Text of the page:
And so that’s we’re going to be doing for these four body image series episodes. And so if you were there, awesome, I’m so glad you were or if you watch the video after that’s amazing, you got to kind of see behind the scenes of me recording this stuff. And it’s probably a little shorter than some of these other body image series because I didn’t want to create a super long video. But what we’re talking about today is what to do if you still want to lose weight and why the answer might surprise you. So I’m going to talk about what it means if you still want to lose weight, three things that cause us to feel bad about our bodies, and why rejecting these is so important, the game changing reframe, that will help you get a lot closer to body neutrality. And the one thing that you need to get clear on to help you feel better in your body. And I wanted to talk about this because sometimes there’s a lot of unhelpful information going around that is not actually helping us change the way we feel about our bodies, and ultimately change the culture that’s making us feel bad about our bodies. And, you know, I see a lot of people beating themselves up for beating themselves up or beating themselves up because they still want to lose weight. And I wanted to tackle that in in this episode. And so I want to talk about, first off what it means if you still want to lose weight. And honestly, it means you’re normal, it means you’re free, normal. But I hear this from people all the time, they feel bad for feeling bad, they feel ashamed for wanting to lose weight, you know, maybe they really believe in body acceptance and liberation, but they feel bad because internally, they still miss their former thinner body, or they still have a desire to lose weight. And it kind of conflicts with their with, with, you know, their personal beliefs and values. But they’re still having that internal struggle. And I’m assuming that most of you can probably relate to that. And if you’ve been following me for a while, then you’ve likely heard me say before that, you know, feeling bad in your body is not your fault. You know, it’s not your fault that you feel that way. It’s It has everything to do with these cultural messages that we’ve learned. And so anytime that you’re you know, wishing that you were still thinner or comparing yourself to your former body, or judging yourself, or hating yourself in a picture. That’s not your fault. You know, you learned that through our fat phobic white supremacist, sexist patriarchal society, you know, you learned that your purpose in this world is to be desirable to be disciplined to like fall in line to look a certain way to be attractive. And that in order to do that, you need to, you know, you need to be thin, you need to kind of fall in line with the standard of beauty. And you learn that your current body and current existence is not good enough, and will never be good enough. And that was hard coded into you from birth, you learn that through all the messages that we received in our culture, whether that’s like overt messaging, like seeing ads for dieting, and always seeing this person that’s always happier in the in the after picture, which we know is like very short lived. And we learned that in more overt ways, like only seeing thin young white women portrayed as the successful and attractive ones on TV, where we learned it in subtle ways. Like, your only option as a kid was to have dolls that looks like the beauty standard, like Barbie, which was completely unrealistic, human replica, but all that stuff, you know, rewires your brain to think that, okay, you have to, you know, you have to look a certain way, you have to be a certain way. And it makes you have that kind of hard coded those beliefs hard coded into your brain. And so we’re not born that way. We’re not born hating our body, but our brains are so malleable and you start to internalize like the environment that you live in, you’re like, Okay, this is the way it works in this world. And then you start to reflect those beliefs back onto yourself because you’ve internalized them. And so we kind of expect ourselves once we discover, you know, whether we want to call it like body positivity, or liberation or fat positivity, like whatever you sort of want to call it. And yes, there are differences to those, I understand that, but just on a general level, whatever you want to call that, you start to think, Okay, well, I want to be, you know, I want to change, I want to be more positive about my body, I want to feel more neutral in my body. But like, we often forget that we’ve had decades of conditioning and that we still exist in this culture, where all that stuff is being being fed to us on an ongoing basis. And so please, don’t beat yourself up for beating yourself up or feel bad for wanting to lose weight.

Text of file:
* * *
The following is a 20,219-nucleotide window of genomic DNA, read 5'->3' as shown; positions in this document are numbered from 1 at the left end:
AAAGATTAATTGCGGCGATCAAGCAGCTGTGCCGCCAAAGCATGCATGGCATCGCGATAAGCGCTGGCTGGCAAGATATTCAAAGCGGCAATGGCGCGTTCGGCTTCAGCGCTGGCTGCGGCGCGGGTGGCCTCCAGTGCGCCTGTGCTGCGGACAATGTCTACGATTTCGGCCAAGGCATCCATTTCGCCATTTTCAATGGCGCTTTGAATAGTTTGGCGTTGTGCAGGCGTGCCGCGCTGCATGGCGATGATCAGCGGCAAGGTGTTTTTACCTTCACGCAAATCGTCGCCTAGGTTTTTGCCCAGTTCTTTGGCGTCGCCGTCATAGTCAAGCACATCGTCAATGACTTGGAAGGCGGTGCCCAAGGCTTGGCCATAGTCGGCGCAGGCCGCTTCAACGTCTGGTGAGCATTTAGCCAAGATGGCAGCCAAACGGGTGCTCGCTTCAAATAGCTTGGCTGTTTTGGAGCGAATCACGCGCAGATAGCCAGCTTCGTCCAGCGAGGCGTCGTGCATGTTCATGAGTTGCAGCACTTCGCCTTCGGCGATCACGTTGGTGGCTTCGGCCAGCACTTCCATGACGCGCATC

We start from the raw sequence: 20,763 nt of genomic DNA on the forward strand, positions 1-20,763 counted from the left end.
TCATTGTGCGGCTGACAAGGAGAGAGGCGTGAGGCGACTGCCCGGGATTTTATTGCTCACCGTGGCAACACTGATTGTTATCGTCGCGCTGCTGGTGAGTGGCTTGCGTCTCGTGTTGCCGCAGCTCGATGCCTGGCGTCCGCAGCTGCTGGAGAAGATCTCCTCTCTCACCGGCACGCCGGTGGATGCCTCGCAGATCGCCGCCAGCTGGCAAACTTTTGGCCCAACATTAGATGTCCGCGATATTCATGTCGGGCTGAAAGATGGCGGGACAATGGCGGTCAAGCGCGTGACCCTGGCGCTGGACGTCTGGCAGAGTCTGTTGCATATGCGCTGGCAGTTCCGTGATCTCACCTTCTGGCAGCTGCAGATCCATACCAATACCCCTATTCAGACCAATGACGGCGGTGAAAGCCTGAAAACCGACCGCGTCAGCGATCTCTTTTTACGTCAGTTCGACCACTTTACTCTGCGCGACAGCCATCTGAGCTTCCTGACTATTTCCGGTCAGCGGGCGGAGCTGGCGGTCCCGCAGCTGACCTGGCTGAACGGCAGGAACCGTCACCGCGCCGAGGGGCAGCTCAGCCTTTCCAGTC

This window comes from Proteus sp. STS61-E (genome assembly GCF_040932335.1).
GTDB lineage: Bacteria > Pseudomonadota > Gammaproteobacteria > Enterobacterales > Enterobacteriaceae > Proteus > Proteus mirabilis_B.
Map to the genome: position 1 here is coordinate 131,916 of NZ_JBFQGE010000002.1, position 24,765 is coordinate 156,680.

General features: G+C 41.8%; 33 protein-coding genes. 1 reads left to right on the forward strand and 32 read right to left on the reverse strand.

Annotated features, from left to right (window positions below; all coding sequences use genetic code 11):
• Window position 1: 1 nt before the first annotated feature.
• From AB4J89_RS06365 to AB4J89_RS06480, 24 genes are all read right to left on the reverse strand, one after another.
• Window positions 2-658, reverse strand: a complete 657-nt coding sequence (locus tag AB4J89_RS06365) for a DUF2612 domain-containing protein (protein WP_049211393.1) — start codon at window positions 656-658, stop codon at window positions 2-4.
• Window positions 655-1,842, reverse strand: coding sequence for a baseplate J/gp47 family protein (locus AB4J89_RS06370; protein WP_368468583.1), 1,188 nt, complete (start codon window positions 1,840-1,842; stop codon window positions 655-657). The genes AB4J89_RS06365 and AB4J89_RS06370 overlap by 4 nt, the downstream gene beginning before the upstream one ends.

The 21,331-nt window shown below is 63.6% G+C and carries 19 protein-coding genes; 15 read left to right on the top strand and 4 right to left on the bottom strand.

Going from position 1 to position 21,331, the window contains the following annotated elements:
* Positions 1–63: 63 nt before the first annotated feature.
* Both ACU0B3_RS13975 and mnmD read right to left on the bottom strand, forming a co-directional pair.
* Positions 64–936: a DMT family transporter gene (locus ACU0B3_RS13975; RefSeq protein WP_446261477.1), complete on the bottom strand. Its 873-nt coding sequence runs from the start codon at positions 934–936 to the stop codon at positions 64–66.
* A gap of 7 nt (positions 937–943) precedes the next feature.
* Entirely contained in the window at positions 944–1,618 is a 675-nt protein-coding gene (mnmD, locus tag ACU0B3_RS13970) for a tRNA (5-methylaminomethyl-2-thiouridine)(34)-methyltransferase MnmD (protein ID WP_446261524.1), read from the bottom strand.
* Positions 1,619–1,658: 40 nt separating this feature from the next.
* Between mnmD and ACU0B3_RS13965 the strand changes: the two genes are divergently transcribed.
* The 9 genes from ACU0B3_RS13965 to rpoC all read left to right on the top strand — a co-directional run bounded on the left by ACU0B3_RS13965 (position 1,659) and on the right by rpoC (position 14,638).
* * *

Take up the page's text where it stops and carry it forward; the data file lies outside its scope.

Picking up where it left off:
You can’t actually work through those things until you’ve really worked on accepting your pause body as it is. And that work is a lot deeper than just trying to appreciate your thighs, okay, it’s about cultivating a sense of worthiness outside of your appearance. And it’s much bigger than trying to like embrace your flaws, quote, unquote, it’s about seeing yourself as good enough, just as you are. And I’m going to be really straight, which this is what might surprise you, I actually don’t think we can ever really get rid of that desire to lose weight completely, we’re bombarded with those messages, do it daily, even if we try to tune them out, they might get quieter, they might lose their power, you might not respond to them. But I really, like I’m saying this as someone who, who exists in a body that is straight size, who has been doing this work for a really long time that, you know, I don’t know if that desire ever goes away completely. But it certainly can lose its power. It really, really can. And so my point is here is that we can’t beat ourselves up for beating ourselves up, I’m going to do another episode that that talks about how not to respond to negative thoughts, and it’s going to talk more about why that’s a problem. And, you know, why are negative shots thoughts show up in the first place. So I’m not going to get into that today. But just know that, you know, it’s in our DNA to want to be liked, which translates into being desirable, because historically, we didn’t have independence as as women, and I’m talking about that in a very heteronormative way, but as people who are women or identify as women, you know, historically, we didn’t have independence. And our survival depended on us being likable, which really translated into being desirable. And so that’s in us, we learned it, it’s part of our legacy, unfortunately. And then most of us have spent decades feeling that way. And so we want to get let go of this unrealistic expectation that we’re never going to want to lose weight, or that we’re going to love every part of ourselves. And that we need to be positive all the time. And I’m going to talk about why that way of thinking is actually pretty toxic and another episode, but we have to see like the reframe I want you to get, which is I’m gonna have another reframe later. But this is just one of them, is that we have to see acceptance as an ongoing practice of being kinder and more compassionate to ourselves in order to build resiliency and exist in our culture, versus seeing it as this final destination. That’s really important. So let’s talk about the three things that cause us to feel bad about our bodies. And why rejecting these is so important. And there are actually more reasons why we feel the way we do in our bodies. I’ve talked about those in some other episodes, but I just want to, I want to talk about these three that we can just be really critical of and start to actively reject on an ongoing basis, in order to reinforce that we’re not broken, we don’t need to be fixed. And this is why it really is so hard to to kind of rid ourselves of this desire to lose weight. And so the first thing is just the cultural messages that we receive about weight and health and our worth, we have to be really critical about those and open our eyes, to all the things in our life that reinforce this belief, that center is better, you know that that in that causes to have internalized fat phobia, which is the belief that thinner is better. And that being thin is the only way to help because it’s not, and that our worth comes from our appearance. And once you’re you start to be really critical of everything that you’re taking in information wise, everything that you are saying to yourself, that’s really, really key, you’ll start to see how rampant this messaging is. And you can start to reject it, and learn a new way of thinking that honors who you are, and reinforces that you’re good enough, regardless of how you look. Because like you are, I always look at people and I’m like, You are so amazing. You are good enough. You just don’t see that yet. But you will. You will. But you know what I posted this on Instagram the other day, it was just a tip. And it was it was a body image tip and I just said, you know, you want to remove any negative connotations to bigness, like remove any sort of like stop using in your vocabulary, anything that implies that thinner is better and bigger is bad. And that’s a really easy way to start to project those cultural messages. Okay, the second thing we want to do is or the second thing that we want to be aware of is just the archetype of the perfect woman and this idea that we have to live up to being the perfect woman, and how that affects the way we feel about ourselves. And so, the archetype of the perfect woman, it really goes beyond our appearance. And by the way, Kelly deals has this amazing article called why the perfect woman is really violence against women. I think I’m probably butchering that I’m paraphrasing it, but it’s a really good article, I will link to it in the show notes. But it just, uh, you know, this idea of the perfect woman, it goes beyond our appearance we have, it’s now in our culture we have to be we have to be like Gwyneth Paltrow like real realistically, or like Kelly Ripa like, I feel like that’s like the archetype of the perfect woman. It’s like you have to be a health enthusiast and have a house that looks like it came off HGTV and always be bubbly and happy and be successful and be the perfect mom and be able to do it all while still looking like you just walked off our runway, and it’s bloody exhausting. And it’s unrealistic and it only makes us feel like we’re never good enough.